Civ. Nos. 84/38, 84/5 and 85/193.

661 F.Supp. 501 (1987)

The VIRGIN ISLANDS BAR ASSOCIATION, et al., Plaintiffs, v. The GOVERNMENT OF the VIRGIN ISLANDS, Defendant. Brenda HOLLAR, et al., Plaintiffs, v. The GOVERNMENT OF the VIRGIN ISLANDS, et al., Defendants. In re Petition to Disintegrate the VIRGIN ISLANDS BAR ASSOCIATION.

District Court, Virgin Islands, D. St. Thomas and St. John.

June 2, 1987.

Attorney(s) appearing for the Case

James W. Diehm, Christiansted, St. Croix, V.I., for U.S. District Court.

J'Ada Finch-Sheen, Charlotte Amalie, St. Thomas, V.I., for Government of Virgin Islands.

Brenda J. Hollar, Charlotte Amalie, St. Thomas, V.I., for plaintiffs Hollar, Hodge, Poole-Davis and Bryan.

Judith Turner, Christiansted, St. Croix, V.I., for Virgin Islands Bar Assn.

Frank Padilla, Frederiksted, St. Croix, V.I., for petitioner in Civ. No. 85/193.


ANNE E. THOMPSON, District Judge.

Now before the court are three motions: The motion of the Virgin Islands Bar Association ["VIBA"] for release of attorneys' licensing fees held in escrow; the motion of the plaintiffs in Civil No. 84/5 for clarification of the court's opinion of September 30, 1986; and the VIBA's motion for attorneys' fees.

We will grant the motion for the release of the licensing fees. We have dismissed the challenges to the validity of the collection of those fees, and no impediment to their release is found. Should the opposition of the plaintiffs in Civil No. 84/5 have been intended as a motion for a stay of that action pending appeal, that motion is denied. There has been no showing that the plaintiffs in Civil No. 84/5 will suffer any substantial harm if these fees are used during the pendency of an appeal.

We next address the motion of the plaintiffs in Civil No. 84/5 for clarification of our previous opinion. The chief request for clarification pertains to the claim of plaintiff Charlotte Poole-Davis that her right to free exercise of religion is infringed by the scheduling of VIBA meetings on Friday, her Sabbath. We find that the undisputed record demonstrates that the scheduling of these meetings does not constitute an infringement on Ms. Poole-Davis' right to exercise her religious beliefs.

It is undisputed that Ms. Poole-Davis is not required to attend any meeting of the VIBA. She is required merely to pay a fee as a condition of practicing law in the Virgin Islands. She does not argue that the payment of fees in and of itself, or the payment of fees to be used on Fridays by persons not of her faith, is contrary to her religious beliefs. She is therefore not being coerced to act in a manner inconsistent with her faith.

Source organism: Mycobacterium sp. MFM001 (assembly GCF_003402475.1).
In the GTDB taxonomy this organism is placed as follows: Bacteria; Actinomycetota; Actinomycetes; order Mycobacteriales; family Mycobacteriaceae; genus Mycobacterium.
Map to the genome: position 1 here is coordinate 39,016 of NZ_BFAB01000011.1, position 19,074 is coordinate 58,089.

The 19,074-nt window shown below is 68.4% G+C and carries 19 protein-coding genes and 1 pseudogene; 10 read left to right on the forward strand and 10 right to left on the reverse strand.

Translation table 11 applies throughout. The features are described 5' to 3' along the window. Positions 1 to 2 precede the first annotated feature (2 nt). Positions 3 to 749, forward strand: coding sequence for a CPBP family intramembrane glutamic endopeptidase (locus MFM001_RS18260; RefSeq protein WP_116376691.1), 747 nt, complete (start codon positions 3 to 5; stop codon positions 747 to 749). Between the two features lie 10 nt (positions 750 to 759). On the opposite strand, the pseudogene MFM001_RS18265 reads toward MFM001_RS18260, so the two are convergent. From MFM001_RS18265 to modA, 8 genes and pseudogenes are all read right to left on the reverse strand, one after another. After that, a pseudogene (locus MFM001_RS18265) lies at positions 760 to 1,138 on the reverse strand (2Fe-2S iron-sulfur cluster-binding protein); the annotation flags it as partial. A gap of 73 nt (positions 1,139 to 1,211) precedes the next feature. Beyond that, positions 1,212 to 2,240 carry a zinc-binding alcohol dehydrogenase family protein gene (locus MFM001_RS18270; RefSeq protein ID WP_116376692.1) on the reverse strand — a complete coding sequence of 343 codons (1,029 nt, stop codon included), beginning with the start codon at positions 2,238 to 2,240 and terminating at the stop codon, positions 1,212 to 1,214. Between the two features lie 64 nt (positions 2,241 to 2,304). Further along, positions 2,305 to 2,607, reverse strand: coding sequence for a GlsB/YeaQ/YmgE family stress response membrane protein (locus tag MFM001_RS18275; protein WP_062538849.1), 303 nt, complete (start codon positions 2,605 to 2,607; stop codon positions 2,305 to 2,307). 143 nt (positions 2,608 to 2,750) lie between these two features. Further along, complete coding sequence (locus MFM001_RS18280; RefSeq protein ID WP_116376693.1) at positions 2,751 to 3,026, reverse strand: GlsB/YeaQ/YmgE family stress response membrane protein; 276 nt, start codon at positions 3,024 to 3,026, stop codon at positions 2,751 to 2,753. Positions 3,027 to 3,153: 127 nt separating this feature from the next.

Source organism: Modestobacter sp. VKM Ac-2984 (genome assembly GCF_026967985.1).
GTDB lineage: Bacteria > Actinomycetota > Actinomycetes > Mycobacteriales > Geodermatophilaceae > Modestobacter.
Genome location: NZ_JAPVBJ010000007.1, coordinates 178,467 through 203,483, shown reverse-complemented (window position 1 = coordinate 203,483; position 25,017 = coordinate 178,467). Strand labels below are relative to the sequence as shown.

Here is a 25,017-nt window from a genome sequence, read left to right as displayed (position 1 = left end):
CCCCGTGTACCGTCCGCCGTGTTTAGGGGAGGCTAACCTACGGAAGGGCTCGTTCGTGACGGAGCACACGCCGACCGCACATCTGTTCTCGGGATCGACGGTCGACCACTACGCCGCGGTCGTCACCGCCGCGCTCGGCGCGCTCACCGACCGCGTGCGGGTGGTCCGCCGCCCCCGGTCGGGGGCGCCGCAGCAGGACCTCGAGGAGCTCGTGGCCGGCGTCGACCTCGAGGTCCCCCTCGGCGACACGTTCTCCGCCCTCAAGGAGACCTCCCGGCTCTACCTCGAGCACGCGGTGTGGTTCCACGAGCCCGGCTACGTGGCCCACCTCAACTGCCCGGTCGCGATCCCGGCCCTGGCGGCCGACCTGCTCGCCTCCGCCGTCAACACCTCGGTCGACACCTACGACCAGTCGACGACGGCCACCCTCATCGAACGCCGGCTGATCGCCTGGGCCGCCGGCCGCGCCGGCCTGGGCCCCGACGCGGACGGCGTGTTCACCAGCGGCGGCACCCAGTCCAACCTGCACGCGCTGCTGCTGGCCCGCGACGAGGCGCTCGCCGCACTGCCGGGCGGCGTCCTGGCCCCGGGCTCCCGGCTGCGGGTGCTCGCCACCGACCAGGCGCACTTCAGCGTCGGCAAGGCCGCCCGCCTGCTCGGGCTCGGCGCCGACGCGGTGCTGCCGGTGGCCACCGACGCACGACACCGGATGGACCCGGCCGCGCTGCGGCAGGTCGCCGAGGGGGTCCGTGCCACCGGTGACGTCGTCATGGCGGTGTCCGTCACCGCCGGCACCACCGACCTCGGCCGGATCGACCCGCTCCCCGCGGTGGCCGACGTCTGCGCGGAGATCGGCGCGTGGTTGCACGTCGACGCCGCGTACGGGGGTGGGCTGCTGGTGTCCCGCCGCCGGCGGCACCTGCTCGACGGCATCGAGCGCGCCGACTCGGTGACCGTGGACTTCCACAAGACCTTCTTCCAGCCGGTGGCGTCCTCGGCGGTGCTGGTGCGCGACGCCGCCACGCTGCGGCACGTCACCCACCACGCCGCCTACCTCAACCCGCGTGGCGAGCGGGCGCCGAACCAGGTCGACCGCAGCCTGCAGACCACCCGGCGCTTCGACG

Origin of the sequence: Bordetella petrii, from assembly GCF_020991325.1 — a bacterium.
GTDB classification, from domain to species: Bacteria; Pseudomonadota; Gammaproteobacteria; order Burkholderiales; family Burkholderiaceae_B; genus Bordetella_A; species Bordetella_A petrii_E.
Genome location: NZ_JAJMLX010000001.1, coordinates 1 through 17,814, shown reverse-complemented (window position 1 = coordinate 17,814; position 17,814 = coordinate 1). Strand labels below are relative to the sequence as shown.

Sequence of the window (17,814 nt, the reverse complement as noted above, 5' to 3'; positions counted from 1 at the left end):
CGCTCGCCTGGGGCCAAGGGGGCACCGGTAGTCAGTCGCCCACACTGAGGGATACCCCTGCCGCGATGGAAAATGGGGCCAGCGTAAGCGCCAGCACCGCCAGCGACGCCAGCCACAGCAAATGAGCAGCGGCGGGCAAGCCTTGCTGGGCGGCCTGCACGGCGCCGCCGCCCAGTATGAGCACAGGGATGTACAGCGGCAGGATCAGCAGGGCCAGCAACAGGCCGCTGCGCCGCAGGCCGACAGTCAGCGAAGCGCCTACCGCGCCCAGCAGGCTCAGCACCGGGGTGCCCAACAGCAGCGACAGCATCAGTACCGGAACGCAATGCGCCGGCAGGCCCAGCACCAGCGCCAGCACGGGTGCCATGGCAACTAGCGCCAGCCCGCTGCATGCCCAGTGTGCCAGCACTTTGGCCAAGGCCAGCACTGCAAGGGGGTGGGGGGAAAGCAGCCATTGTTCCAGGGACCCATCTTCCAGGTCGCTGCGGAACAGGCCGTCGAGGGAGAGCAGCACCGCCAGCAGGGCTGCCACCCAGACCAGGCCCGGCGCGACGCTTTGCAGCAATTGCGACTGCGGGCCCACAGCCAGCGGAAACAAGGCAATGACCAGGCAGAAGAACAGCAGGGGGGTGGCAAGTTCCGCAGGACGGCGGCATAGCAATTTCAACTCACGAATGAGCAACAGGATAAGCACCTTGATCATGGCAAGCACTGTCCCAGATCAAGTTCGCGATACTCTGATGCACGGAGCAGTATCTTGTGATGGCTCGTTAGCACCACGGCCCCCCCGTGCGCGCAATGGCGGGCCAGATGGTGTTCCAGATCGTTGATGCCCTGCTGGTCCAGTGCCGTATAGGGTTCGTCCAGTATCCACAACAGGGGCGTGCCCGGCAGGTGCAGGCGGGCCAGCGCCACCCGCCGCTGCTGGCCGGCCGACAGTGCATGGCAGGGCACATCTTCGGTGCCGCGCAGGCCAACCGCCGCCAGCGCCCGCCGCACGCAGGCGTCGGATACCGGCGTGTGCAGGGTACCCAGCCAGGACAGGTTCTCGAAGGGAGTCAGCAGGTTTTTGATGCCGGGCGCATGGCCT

The coercion element of free exercise analysis has been described as follows:

To demonstrate an infringement of his free exercise rights, an individual must show "the coercive effect of the [state] enactment as it operates against him in the practice of his religion." School District of Abington Township v. Schempp, * * * 374 U.S. [203,] at 223, 83 S.Ct. [1560] at 1572 [10 L.Ed.2d 844 (1963)]. The analysis need not involve a court in determining the sincerity of one's religious beliefs, United States v. Ballard, 322 U.S. 78, 64 S.Ct. 882, 88 L.Ed. 1148 (1944), but it does require that the court inquire into the relative importance of a particular religious ritual and the degree to which exercise of that practice is infringed by government action.

Brandon v. Board of Education of Guilderland Central School, 635 F.2d 971, 976 (2d Cir.1980), cert. denied, 454 U.S. 1123, 102 S.Ct. 970, 71 L.Ed.2d 109 (1981), reh. denied, 455 U.S. 983, 102 S.Ct. 1493, 71 L.Ed.2d 694 (1982); see also, Hobbie v. Unemployment Appeals Comm'n of Florida, ___ U.S. ___, 107 S.Ct. 1046, 94 L.Ed.2d 190 (1987). We conclude that the statutory scheme controlling the practice of law does not in any way present a dilemma to Ms. Poole-Davis whereby she is forced to choose between her livelihood and her faith. She is merely required to pay a fee for the practice of her profession. She is free to decline to attend meetings if such attendance is contrary to the requirements of her faith.

The remainder of the points raised by the plaintiffs in Civil No. 84/5 in their motion for clarification concern allegedly "ultra vires" acts of the VIBA. They argue, for example, that the amendment to the VIBA bylaws whereby the dues were made equal for all attorneys — government employees or otherwise — was not properly adopted. Several other instances have been argued of actions by VIBA officers contrary to VIBA rules and bylaws.